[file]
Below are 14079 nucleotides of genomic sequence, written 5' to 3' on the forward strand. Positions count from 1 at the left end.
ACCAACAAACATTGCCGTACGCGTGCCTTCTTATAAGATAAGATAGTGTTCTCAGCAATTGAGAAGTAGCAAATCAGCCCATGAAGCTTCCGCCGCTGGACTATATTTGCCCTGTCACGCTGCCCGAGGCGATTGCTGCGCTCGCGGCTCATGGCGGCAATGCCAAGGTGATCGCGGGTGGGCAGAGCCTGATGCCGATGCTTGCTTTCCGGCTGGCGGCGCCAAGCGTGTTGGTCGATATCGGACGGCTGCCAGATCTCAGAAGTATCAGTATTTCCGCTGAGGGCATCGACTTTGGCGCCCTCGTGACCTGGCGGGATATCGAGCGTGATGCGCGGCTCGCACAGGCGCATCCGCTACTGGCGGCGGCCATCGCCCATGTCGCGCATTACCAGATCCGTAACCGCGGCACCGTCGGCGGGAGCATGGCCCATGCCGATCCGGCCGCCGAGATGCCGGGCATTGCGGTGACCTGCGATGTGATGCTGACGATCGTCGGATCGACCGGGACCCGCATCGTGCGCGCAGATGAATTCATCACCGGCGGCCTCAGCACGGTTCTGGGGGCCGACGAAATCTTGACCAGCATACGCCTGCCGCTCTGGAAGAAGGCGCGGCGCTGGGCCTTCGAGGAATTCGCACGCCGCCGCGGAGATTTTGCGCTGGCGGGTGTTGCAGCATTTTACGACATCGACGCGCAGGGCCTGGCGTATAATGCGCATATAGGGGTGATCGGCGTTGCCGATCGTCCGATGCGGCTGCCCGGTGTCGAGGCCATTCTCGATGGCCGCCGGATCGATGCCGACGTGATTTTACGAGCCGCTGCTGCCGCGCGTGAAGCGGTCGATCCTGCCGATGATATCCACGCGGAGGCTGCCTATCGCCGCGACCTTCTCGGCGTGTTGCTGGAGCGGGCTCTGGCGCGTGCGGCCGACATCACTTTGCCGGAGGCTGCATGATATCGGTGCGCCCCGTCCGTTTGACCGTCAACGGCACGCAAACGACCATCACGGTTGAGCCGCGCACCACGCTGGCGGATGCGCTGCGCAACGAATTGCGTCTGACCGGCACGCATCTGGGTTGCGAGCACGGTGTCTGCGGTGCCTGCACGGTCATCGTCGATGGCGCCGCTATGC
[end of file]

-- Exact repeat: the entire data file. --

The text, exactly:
Below are 14079 nucleotides of genomic sequence, written 5' to 3' on the forward strand. Positions count from 1 at the left end.
ACCAACAAACATTGCCGTACGCGTGCCTTCTTATAAGATAAGATAGTGTTCTCAGCAATTGAGAAGTAGCAAATCAGCCCATGAAGCTTCCGCCGCTGGACTATATTTGCCCTGTCACGCTGCCCGAGGCGATTGCTGCGCTCGCGGCTCATGGCGGCAATGCCAAGGTGATCGCGGGTGGGCAGAGCCTGATGCCGATGCTTGCTTTCCGGCTGGCGGCGCCAAGCGTGTTGGTCGATATCGGACGGCTGCCAGATCTCAGAAGTATCAGTATTTCCGCTGAGGGCATCGACTTTGGCGCCCTCGTGACCTGGCGGGATATCGAGCGTGATGCGCGGCTCGCACAGGCGCATCCGCTACTGGCGGCGGCCATCGCCCATGTCGCGCATTACCAGATCCGTAACCGCGGCACCGTCGGCGGGAGCATGGCCCATGCCGATCCGGCCGCCGAGATGCCGGGCATTGCGGTGACCTGCGATGTGATGCTGACGATCGTCGGATCGACCGGGACCCGCATCGTGCGCGCAGATGAATTCATCACCGGCGGCCTCAGCACGGTTCTGGGGGCCGACGAAATCTTGACCAGCATACGCCTGCCGCTCTGGAAGAAGGCGCGGCGCTGGGCCTTCGAGGAATTCGCACGCCGCCGCGGAGATTTTGCGCTGGCGGGTGTTGCAGCATTTTACGACATCGACGCGCAGGGCCTGGCGTATAATGCGCATATAGGGGTGATCGGCGTTGCCGATCGTCCGATGCGGCTGCCCGGTGTCGAGGCCATTCTCGATGGCCGCCGGATCGATGCCGACGTGATTTTACGAGCCGCTGCTGCCGCGCGTGAAGCGGTCGATCCTGCCGATGATATCCACGCGGAGGCTGCCTATCGCCGCGACCTTCTCGGCGTGTTGCTGGAGCGGGCTCTGGCGCGTGCGGCCGACATCACTTTGCCGGAGGCTGCATGATATCGGTGCGCCCCGTCCGTTTGACCGTCAACGGCACGCAAACGACCATCACGGTTGAGCCGCGCACCACGCTGGCGGATGCGCTGCGCAACGAATTGCGTCTGACCGGCACGCATCTGGGTTGCGAGCACGGTGTCTGCGGTGCCTGCACGGTCATCGTCGATGGCGCCGCTATGC